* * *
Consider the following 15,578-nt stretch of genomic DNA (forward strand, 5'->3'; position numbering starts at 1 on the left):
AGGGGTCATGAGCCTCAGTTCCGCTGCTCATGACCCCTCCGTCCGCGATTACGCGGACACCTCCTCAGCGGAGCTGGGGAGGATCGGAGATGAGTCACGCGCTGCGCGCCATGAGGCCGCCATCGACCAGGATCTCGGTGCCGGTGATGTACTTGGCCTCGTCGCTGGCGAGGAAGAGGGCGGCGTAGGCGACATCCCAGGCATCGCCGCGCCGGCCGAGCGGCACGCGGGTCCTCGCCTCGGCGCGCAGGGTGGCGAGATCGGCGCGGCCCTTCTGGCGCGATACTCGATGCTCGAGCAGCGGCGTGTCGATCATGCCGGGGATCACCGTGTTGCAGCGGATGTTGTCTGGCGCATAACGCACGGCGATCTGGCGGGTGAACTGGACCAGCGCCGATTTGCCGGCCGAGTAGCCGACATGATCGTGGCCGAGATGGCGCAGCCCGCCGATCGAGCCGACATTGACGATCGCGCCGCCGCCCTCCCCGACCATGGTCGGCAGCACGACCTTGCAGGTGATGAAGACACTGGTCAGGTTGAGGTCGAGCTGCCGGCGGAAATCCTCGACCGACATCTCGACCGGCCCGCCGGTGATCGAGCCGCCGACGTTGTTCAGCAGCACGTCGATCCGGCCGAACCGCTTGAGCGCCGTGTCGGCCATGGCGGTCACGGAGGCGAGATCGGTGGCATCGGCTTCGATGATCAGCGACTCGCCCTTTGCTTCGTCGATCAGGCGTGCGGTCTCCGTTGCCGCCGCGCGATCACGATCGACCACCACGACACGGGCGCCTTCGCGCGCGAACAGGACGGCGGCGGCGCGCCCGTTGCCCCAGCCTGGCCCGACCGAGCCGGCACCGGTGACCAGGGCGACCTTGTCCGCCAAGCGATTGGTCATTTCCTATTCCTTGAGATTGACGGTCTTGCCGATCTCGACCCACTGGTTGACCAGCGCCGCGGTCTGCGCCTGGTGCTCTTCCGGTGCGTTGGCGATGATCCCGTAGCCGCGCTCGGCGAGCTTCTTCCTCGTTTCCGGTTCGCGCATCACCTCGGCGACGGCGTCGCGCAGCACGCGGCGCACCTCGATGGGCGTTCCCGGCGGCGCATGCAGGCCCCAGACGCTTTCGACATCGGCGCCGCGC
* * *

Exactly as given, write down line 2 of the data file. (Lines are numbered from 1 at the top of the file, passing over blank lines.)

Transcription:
AGGGGTCATGAGCCTCAGTTCCGCTGCTCATGACCCCTCCGTCCGCGATTACGCGGACACCTCCTCAGCGGAGCTGGGGAGGATCGGAGATGAGTCACGCGCTGCGCGCCATGAGGCCGCCATCGACCAGGATCTCGGTGCCGGTGATGTACTTGGCCTCGTCGCTGGCGAGGAAGAGGGCGGCGTAGGCGACATCCCAGGCATCGCCGCGCCGGCCGAGCGGCACGCGGGTCCTCGCCTCGGCGCGCAGGGTGGCGAGATCGGCGCGGCCCTTCTGGCGCGATACTCGATGCTCGAGCAGCGGCGTGTCGATCATGCCGGGGATCACCGTGTTGCAGCGGATGTTGTCTGGCGCATAACGCACGGCGATCTGGCGGGTGAACTGGACCAGCGCCGATTTGCCGGCCGAGTAGCCGACATGATCGTGGCCGAGATGGCGCAGCCCGCCGATCGAGCCGACATTGACGATCGCGCCGCCGCCCTCCCCGACCATGGTCGGCAGCACGACCTTGCAGGTGATGAAGACACTGGTCAGGTTGAGGTCGAGCTGCCGGCGGAAATCCTCGACCGACATCTCGACCGGCCCGCCGGTGATCGAGCCGCCGACGTTGTTCAGCAGCACGTCGATCCGGCCGAACCGCTTGAGCGCCGTGTCGGCCATGGCGGTCACGGAGGCGAGATCGGTGGCATCGGCTTCGATGATCAGCGACTCGCCCTTTGCTTCGTCGATCAGGCGTGCGGTCTCCGTTGCCGCCGCGCGATCACGATCGACCACCACGACACGGGCGCCTTCGCGCGCGAACAGGACGGCGGCGGCGCGCCCGTTGCCCCAGCCTGGCCCGACCGAGCCGGCACCGGTGACCAGGGCGACCTTGTCCGCCAAGCGATTGGTCATTTCCTATTCCTTGAGATTGACGGTCTTGCCGATCTCGACCCACTGGTTGACCAGCGCCGCGGTCTGCGCCTGGTGCTCTTCCGGTGCGTTGGCGATGATCCCGTAGCCGCGCTCGGCGAGCTTCTTCCTCGTTTCCGGTTCGCGCATCACCTCGGCGACGGCGTCGCGCAGCACGCGGCGCACCTCGATGGGCGTTCCCGGCGGCGCATGCAGGCCCCAGACGCTTTCGACATCGGCGCCGCGC